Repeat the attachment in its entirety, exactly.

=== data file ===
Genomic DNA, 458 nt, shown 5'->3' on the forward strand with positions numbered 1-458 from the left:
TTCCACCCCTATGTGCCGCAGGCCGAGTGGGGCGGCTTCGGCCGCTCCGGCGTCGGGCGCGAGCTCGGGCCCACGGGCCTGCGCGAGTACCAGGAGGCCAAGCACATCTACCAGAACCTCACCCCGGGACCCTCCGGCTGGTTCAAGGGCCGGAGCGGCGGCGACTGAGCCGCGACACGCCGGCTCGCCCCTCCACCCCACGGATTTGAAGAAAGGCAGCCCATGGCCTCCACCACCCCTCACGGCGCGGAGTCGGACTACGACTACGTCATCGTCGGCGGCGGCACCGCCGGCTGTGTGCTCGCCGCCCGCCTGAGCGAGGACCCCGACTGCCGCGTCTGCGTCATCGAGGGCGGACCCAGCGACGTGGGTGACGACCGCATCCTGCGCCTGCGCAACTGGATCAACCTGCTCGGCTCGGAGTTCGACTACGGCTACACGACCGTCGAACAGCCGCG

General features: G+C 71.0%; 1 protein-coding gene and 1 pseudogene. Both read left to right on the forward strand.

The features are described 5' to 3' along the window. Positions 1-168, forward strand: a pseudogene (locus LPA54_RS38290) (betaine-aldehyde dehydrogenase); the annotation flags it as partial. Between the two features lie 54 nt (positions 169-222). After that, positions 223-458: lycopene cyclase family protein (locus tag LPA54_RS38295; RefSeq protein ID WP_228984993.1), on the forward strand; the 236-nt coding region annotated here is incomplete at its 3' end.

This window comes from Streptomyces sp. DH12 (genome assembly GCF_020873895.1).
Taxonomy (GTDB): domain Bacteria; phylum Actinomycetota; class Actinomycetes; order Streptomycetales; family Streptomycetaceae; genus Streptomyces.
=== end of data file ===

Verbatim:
Genomic DNA, 458 nt, shown 5'->3' on the forward strand with positions numbered 1-458 from the left:
TTCCACCCCTATGTGCCGCAGGCCGAGTGGGGCGGCTTCGGCCGCTCCGGCGTCGGGCGCGAGCTCGGGCCCACGGGCCTGCGCGAGTACCAGGAGGCCAAGCACATCTACCAGAACCTCACCCCGGGACCCTCCGGCTGGTTCAAGGGCCGGAGCGGCGGCGACTGAGCCGCGACACGCCGGCTCGCCCCTCCACCCCACGGATTTGAAGAAAGGCAGCCCATGGCCTCCACCACCCCTCACGGCGCGGAGTCGGACTACGACTACGTCATCGTCGGCGGCGGCACCGCCGGCTGTGTGCTCGCCGCCCGCCTGAGCGAGGACCCCGACTGCCGCGTCTGCGTCATCGAGGGCGGACCCAGCGACGTGGGTGACGACCGCATCCTGCGCCTGCGCAACTGGATCAACCTGCTCGGCTCGGAGTTCGACTACGGCTACACGACCGTCGAACAGCCGCG

General features: G+C 71.0%; 1 protein-coding gene and 1 pseudogene. Both read left to right on the forward strand.

The features are described 5' to 3' along the window. Positions 1-168, forward strand: a pseudogene (locus LPA54_RS38290) (betaine-aldehyde dehydrogenase); the annotation flags it as partial. Between the two features lie 54 nt (positions 169-222). After that, positions 223-458: lycopene cyclase family protein (locus tag LPA54_RS38295; RefSeq protein ID WP_228984993.1), on the forward strand; the 236-nt coding region annotated here is incomplete at its 3' end.

This window comes from Streptomyces sp. DH12 (genome assembly GCF_020873895.1).
Taxonomy (GTDB): domain Bacteria; phylum Actinomycetota; class Actinomycetes; order Streptomycetales; family Streptomycetaceae; genus Streptomyces.